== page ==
Shoplifting Penalties

The penalties for shoplifting typically fall under the statutes for larceny or theft. Most states don’t have a separate and distinct shoplifting penalty.

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Misdemeanor Shoplifting Penalties

Up to a certainly dollar value threshold ($250-$500 depending on the state statute) is considered petty larceny or petty theft.

Some states have multiple levels of penalties of shoplifting/theft under $1000.

Misdemeanor offenses most commonly carry with them a maximum penalty of 1 year in jail, and fines that could go up to $1000.

For misdemeanor shoplifting penalties, in some states,  a judge may sentence you to community service and fines based on the amount you were convicted of stealing.  Though jail sentences are uncommon for misdemeanor shoplifting, there is always the possibility of a short jail sentence if there are aggravating factors if you get a particularly tough judge.

Felony Shoplifting Penalties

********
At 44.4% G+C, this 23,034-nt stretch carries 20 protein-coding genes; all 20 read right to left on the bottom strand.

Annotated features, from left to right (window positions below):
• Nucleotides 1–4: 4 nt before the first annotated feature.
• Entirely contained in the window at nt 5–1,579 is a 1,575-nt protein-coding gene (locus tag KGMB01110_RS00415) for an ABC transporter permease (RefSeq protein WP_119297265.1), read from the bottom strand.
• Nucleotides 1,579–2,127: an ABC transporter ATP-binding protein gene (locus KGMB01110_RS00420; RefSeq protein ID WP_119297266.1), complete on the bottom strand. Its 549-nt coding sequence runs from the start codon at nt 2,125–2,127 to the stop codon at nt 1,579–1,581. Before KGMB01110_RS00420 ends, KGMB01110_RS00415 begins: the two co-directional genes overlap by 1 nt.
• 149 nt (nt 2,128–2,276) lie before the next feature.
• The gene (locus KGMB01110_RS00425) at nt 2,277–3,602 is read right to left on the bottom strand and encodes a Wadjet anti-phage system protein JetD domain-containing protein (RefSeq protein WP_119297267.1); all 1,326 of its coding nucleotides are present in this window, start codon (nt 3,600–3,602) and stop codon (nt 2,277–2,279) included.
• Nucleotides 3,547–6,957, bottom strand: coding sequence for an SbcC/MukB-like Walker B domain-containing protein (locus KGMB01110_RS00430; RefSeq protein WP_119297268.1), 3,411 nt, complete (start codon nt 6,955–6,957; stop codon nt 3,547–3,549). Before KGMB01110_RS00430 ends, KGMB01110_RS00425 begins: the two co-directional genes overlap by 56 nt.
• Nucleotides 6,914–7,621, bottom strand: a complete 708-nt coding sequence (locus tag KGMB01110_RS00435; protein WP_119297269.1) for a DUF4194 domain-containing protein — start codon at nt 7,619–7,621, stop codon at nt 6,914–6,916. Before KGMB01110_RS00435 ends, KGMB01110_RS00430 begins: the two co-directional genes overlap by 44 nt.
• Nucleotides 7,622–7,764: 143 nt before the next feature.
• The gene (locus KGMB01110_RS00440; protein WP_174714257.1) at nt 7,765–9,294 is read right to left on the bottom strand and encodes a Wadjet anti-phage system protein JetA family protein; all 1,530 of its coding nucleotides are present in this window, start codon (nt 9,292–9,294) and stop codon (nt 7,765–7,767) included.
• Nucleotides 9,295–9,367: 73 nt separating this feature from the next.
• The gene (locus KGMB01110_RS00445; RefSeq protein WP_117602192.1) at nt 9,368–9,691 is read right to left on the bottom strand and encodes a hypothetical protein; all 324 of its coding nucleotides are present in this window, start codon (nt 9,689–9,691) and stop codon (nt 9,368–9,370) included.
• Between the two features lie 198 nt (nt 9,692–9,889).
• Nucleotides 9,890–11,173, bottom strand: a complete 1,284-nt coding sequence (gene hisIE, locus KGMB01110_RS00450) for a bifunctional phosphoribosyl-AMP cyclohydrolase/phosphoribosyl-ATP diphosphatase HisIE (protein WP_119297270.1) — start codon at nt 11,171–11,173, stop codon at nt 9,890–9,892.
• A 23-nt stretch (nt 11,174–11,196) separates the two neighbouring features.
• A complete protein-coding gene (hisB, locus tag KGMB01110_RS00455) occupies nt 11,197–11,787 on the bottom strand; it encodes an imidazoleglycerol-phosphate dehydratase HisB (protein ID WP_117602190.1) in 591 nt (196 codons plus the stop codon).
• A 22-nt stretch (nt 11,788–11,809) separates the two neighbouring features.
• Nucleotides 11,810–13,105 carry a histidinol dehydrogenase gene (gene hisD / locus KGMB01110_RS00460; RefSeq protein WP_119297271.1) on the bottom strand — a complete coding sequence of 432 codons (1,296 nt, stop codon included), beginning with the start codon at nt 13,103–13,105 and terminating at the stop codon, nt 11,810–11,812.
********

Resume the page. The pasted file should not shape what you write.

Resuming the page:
More than $500 or $1000 is usually a penalty of grand larceny, or grand theft, which is a felony level shoplifting charge.

serving jail time for multiple shoplifting convictions

Young woman serving jail time for multiple shoplifting convictions

For felony convictions, you could face state prison in addition to fines.

Some shoplifting crimes may be considered more severe if you have prior theft convictions. Your penalties will vary depending on precise state laws, the circumstances and facts of the case, and the value of the goods allegedly taken. on exactly what you did and how much you stole. Even if you just changed the price tags on items you tried to purchase, it can be considered shoplifting.

Restitution

Restitution is paying back the value of the items taken, or in some cases, returning the goods, if they left the store is often a part of a sentence or a plea deal. Some states require multiples of the value of the property as fines or restitution.

Sentencing Alternatives

Many States do have sentencing alternatives for shoplifting, especially first offense shoplifting cases. There are diversion programs that can allow you to avoid criminal penalties and a potentially permanent criminal record.

If you are sent into a diversion program, you will have to complete education programs, and possibly community service, as well as strict monitoring by probation. But if you successfully complete the program, the charges against you are dropped.

That’s why it’s so important to have legal representation, if you’re facing shoplifting charges.

Please fill out the contact form to the right, and our experienced local shoplifting criminal defense attorneys will be happy to speak with you about your case.